Juliet Montague is an aguna — a Hebrew word for a woman whose husband has deserted her. In her religious Jewish community, Juliet is prohibited from divorcing since only the husband has this right. Initially this doesn’t matter much to her, as she is primarily only interested in providing a living for herself and her children.
As she moves through her dreary day-to-day existence working for her father’s eye glass company, Juliet wants more than anything to be seen, to be noticed. What she will settle for, however, is to be able to buy a new refrigerator. All of that changes one day when, money finally in hand for the new appliance, she is stopped in her tracks by a sidewalk artist and his work, which she finds stunning.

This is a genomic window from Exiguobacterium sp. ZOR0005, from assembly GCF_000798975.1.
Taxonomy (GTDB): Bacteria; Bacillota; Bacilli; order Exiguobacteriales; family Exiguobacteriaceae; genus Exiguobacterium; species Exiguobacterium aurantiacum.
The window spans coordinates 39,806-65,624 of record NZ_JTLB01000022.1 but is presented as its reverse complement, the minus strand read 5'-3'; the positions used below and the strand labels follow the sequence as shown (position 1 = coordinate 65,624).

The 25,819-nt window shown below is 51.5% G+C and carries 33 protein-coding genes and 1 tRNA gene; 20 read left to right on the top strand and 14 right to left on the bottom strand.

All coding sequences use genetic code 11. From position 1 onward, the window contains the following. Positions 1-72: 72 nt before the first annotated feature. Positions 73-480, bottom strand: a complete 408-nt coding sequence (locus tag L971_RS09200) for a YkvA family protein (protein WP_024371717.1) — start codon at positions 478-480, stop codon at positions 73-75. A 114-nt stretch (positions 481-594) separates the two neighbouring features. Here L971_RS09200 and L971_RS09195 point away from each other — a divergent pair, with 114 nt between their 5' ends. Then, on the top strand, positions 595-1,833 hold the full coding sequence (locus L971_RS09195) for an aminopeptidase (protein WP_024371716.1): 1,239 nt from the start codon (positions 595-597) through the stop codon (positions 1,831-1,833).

Instead of purchasing the fridge, she convinces the artist, Charlie, to paint her portrait for the money she has saved. Getting to know Charlie thus thrusts her into the world of London’s art scene and all who inhabit it. Having an eye for the recognition of great art, Juliet works with Charlie to open an art studio and gallery.
As she moves more deeply into this new and exciting world, she finds that she wants more than ever to find her errant husband and become truly free. Written in lush, poetic language, The Gallery of Vanished Husbands will lead book clubs to explore the world of art, the independence of women in the 1950s and ’60s, and the nature of love.
Plume/Penguin; ISBN 978-0-14218-054-9; $16.